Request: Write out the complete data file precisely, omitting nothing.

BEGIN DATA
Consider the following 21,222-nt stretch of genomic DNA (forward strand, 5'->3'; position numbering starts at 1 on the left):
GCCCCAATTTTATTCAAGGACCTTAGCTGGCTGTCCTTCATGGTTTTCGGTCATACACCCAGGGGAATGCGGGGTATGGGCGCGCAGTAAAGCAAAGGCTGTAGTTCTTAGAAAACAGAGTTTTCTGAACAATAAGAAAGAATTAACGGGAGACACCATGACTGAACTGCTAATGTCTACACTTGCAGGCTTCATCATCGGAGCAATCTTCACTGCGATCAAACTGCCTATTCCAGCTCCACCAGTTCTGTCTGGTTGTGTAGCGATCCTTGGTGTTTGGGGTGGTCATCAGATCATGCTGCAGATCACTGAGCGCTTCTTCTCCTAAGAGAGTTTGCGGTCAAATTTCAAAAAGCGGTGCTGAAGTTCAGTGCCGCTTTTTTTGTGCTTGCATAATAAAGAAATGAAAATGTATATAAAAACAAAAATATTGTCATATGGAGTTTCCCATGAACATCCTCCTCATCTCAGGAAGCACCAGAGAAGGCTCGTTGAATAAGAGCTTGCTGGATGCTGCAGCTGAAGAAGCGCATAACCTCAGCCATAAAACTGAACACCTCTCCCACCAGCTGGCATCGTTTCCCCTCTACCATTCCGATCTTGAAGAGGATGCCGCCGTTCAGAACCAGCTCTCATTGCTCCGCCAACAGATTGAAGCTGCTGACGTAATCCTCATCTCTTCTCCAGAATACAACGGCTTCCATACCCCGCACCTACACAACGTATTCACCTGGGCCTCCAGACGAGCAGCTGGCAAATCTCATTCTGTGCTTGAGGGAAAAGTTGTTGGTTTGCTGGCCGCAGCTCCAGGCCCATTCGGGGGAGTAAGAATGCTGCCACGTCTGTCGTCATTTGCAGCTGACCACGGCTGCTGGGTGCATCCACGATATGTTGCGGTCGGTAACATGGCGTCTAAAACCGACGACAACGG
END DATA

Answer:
Consider the following 21,222-nt stretch of genomic DNA (forward strand, 5'->3'; position numbering starts at 1 on the left):
GCCCCAATTTTATTCAAGGACCTTAGCTGGCTGTCCTTCATGGTTTTCGGTCATACACCCAGGGGAATGCGGGGTATGGGCGCGCAGTAAAGCAAAGGCTGTAGTTCTTAGAAAACAGAGTTTTCTGAACAATAAGAAAGAATTAACGGGAGACACCATGACTGAACTGCTAATGTCTACACTTGCAGGCTTCATCATCGGAGCAATCTTCACTGCGATCAAACTGCCTATTCCAGCTCCACCAGTTCTGTCTGGTTGTGTAGCGATCCTTGGTGTTTGGGGTGGTCATCAGATCATGCTGCAGATCACTGAGCGCTTCTTCTCCTAAGAGAGTTTGCGGTCAAATTTCAAAAAGCGGTGCTGAAGTTCAGTGCCGCTTTTTTTGTGCTTGCATAATAAAGAAATGAAAATGTATATAAAAACAAAAATATTGTCATATGGAGTTTCCCATGAACATCCTCCTCATCTCAGGAAGCACCAGAGAAGGCTCGTTGAATAAGAGCTTGCTGGATGCTGCAGCTGAAGAAGCGCATAACCTCAGCCATAAAACTGAACACCTCTCCCACCAGCTGGCATCGTTTCCCCTCTACCATTCCGATCTTGAAGAGGATGCCGCCGTTCAGAACCAGCTCTCATTGCTCCGCCAACAGATTGAAGCTGCTGACGTAATCCTCATCTCTTCTCCAGAATACAACGGCTTCCATACCCCGCACCTACACAACGTATTCACCTGGGCCTCCAGACGAGCAGCTGGCAAATCTCATTCTGTGCTTGAGGGAAAAGTTGTTGGTTTGCTGGCCGCAGCTCCAGGCCCATTCGGGGGAGTAAGAATGCTGCCACGTCTGTCGTCATTTGCAGCTGACCACGGCTGCTGGGTGCATCCACGATATGTTGCGGTCGGTAACATGGCGTCTAAAACCGACGACAACGG